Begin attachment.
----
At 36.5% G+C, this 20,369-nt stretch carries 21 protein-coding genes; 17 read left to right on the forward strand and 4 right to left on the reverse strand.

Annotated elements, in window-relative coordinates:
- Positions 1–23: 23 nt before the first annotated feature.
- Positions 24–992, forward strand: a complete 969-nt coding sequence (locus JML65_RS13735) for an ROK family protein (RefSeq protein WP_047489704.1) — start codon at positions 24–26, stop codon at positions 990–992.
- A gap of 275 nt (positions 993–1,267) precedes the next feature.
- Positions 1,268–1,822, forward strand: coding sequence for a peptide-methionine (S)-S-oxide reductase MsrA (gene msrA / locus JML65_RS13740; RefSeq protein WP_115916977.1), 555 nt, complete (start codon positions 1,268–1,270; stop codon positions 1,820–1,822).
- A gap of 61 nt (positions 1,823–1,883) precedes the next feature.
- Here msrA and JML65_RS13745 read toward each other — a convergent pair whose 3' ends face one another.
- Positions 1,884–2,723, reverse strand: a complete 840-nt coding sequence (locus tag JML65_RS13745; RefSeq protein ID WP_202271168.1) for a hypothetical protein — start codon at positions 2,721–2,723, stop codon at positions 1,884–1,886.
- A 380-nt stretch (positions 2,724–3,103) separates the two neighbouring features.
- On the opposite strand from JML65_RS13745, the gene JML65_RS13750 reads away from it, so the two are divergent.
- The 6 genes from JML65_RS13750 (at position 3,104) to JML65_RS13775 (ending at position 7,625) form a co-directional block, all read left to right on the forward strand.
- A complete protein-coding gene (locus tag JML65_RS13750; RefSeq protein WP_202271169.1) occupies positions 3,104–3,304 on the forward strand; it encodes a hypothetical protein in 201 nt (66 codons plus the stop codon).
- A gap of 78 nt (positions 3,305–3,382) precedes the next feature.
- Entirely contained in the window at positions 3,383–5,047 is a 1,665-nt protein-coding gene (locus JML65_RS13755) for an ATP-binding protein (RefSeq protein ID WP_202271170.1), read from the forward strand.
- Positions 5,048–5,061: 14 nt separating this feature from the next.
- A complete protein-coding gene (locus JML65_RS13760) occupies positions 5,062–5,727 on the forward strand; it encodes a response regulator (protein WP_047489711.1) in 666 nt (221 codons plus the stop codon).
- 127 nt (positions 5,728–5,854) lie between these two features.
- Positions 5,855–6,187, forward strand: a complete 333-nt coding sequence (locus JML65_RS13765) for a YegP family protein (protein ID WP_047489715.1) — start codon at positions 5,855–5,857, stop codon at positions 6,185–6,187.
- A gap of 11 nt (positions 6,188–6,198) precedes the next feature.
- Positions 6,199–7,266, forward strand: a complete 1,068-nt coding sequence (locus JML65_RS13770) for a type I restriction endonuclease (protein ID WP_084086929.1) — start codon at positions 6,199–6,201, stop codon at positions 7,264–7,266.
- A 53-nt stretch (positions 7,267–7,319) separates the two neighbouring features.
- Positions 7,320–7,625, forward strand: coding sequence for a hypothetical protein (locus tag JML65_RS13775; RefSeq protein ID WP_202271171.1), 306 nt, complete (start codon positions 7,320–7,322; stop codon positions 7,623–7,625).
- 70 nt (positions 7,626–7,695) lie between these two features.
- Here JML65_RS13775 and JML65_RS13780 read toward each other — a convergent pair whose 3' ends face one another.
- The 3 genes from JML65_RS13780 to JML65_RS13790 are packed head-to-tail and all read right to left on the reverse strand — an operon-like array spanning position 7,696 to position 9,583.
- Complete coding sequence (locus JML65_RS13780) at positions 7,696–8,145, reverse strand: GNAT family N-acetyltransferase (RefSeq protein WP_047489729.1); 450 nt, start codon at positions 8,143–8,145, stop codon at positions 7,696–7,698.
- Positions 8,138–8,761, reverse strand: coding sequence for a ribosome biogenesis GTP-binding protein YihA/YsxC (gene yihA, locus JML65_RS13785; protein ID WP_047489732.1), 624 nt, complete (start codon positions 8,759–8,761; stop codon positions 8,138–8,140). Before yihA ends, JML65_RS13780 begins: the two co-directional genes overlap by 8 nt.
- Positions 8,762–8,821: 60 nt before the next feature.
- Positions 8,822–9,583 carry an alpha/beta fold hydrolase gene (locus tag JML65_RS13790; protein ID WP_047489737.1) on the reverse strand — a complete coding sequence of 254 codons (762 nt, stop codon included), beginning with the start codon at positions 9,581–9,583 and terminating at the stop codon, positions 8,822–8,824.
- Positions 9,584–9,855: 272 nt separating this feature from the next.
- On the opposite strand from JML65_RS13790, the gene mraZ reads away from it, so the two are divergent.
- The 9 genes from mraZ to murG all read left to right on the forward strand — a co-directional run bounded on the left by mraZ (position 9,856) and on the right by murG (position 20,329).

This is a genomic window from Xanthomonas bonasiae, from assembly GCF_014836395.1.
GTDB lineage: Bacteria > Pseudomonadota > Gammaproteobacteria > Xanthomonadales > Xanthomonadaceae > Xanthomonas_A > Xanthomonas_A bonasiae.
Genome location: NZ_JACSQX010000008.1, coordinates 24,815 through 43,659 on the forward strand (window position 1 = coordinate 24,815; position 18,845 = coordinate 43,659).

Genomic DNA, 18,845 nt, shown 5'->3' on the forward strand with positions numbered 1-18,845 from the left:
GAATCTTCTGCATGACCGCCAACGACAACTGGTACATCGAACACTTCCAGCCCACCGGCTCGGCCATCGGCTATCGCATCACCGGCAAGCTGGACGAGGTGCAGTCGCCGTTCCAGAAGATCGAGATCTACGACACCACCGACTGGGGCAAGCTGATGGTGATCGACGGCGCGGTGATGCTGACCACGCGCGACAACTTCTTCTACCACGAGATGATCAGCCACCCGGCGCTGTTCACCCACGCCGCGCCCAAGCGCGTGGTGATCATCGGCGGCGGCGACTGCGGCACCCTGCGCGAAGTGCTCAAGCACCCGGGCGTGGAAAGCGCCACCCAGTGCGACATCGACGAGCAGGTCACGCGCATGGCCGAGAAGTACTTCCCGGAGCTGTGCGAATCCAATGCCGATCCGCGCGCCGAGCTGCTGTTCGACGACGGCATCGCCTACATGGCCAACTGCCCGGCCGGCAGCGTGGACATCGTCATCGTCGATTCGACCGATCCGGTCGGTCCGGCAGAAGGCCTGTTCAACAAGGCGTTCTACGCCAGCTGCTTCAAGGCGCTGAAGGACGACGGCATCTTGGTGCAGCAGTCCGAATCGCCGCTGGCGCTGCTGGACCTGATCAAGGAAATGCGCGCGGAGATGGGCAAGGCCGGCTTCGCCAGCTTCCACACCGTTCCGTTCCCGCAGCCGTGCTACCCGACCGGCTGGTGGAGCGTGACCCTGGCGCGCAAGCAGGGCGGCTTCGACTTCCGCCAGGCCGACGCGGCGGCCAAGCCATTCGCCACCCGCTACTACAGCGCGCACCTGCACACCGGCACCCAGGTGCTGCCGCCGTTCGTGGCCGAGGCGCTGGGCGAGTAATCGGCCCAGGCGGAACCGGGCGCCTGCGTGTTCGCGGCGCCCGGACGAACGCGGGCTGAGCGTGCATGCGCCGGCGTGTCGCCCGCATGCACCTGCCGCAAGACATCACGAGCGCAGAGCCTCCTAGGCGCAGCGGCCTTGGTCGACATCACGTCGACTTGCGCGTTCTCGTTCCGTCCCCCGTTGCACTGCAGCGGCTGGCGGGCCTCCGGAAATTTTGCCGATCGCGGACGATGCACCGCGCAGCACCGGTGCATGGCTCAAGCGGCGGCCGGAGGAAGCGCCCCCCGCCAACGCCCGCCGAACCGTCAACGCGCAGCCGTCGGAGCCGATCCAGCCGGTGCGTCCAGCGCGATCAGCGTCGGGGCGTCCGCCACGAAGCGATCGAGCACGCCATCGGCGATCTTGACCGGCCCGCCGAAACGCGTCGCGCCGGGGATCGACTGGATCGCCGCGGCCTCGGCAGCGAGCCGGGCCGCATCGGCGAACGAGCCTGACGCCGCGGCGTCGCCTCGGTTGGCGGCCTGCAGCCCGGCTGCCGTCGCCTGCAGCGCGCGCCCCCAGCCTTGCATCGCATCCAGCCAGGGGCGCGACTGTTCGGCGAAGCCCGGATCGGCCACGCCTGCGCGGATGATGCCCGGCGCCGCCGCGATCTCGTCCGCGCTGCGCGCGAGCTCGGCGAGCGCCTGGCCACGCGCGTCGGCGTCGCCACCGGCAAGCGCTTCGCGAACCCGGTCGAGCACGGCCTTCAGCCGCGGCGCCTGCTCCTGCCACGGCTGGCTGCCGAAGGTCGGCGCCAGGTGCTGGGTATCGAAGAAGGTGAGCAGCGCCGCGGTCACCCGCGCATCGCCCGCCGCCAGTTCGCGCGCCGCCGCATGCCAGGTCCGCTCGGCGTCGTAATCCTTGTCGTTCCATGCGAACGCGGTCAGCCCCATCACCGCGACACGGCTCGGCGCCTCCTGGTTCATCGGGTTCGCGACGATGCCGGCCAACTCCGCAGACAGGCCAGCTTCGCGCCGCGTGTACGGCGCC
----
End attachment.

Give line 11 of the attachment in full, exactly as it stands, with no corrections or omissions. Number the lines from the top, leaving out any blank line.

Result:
- On the opposite strand from JML65_RS13745, the gene JML65_RS13750 reads away from it, so the two are divergent.